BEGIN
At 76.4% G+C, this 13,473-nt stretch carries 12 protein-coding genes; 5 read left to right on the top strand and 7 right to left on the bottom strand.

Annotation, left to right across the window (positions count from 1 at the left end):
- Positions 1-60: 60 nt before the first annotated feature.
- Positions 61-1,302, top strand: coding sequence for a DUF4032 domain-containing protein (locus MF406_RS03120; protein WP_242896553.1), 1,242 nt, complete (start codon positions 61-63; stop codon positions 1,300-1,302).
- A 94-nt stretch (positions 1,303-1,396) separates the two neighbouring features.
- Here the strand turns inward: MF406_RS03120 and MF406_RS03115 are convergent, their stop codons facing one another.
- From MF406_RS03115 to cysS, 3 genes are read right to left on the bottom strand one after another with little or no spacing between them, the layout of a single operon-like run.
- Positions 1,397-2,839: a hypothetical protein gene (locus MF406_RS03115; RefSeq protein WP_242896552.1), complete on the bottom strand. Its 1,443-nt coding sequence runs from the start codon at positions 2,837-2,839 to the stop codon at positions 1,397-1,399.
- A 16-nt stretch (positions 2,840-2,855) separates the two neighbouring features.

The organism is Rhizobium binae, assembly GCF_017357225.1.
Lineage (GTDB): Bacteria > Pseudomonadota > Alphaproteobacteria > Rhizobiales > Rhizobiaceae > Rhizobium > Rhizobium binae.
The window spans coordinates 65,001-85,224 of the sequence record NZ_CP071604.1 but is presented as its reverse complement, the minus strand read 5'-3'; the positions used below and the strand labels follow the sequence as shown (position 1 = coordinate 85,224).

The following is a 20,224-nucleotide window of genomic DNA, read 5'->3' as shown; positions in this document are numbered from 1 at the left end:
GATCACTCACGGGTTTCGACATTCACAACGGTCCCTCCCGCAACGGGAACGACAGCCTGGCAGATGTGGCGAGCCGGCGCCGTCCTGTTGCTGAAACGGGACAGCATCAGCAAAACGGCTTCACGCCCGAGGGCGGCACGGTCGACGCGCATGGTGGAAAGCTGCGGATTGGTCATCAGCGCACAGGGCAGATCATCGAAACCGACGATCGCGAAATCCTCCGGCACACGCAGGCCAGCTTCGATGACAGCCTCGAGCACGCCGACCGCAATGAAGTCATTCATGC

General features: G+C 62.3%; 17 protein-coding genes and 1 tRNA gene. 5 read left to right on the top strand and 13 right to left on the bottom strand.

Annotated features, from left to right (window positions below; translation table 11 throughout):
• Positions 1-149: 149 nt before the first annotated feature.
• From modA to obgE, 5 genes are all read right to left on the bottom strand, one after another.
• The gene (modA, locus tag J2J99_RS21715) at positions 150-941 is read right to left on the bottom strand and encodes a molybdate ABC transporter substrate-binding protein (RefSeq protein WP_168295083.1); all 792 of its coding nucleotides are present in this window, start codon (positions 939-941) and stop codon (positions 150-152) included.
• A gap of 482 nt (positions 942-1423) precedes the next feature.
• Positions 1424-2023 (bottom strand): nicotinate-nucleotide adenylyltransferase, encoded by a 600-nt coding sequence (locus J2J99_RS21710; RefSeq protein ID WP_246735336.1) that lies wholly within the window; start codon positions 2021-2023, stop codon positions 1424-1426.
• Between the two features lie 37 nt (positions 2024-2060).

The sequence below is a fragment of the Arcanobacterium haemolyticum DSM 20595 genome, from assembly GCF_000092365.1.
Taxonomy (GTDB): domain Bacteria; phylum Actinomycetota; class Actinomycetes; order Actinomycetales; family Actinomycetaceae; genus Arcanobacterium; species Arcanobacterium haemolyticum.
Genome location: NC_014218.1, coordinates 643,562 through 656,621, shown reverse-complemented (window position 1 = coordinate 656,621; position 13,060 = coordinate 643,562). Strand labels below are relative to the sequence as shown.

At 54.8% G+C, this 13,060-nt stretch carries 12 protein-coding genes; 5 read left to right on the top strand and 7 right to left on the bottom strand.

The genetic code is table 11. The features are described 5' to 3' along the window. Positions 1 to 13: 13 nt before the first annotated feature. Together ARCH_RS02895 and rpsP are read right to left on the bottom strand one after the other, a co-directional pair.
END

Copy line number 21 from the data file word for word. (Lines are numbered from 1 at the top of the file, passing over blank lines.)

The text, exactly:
• Positions 1424-2023 (bottom strand): nicotinate-nucleotide adenylyltransferase, encoded by a 600-nt coding sequence (locus J2J99_RS21710; RefSeq protein ID WP_246735336.1) that lies wholly within the window; start codon positions 2021-2023, stop codon positions 1424-1426.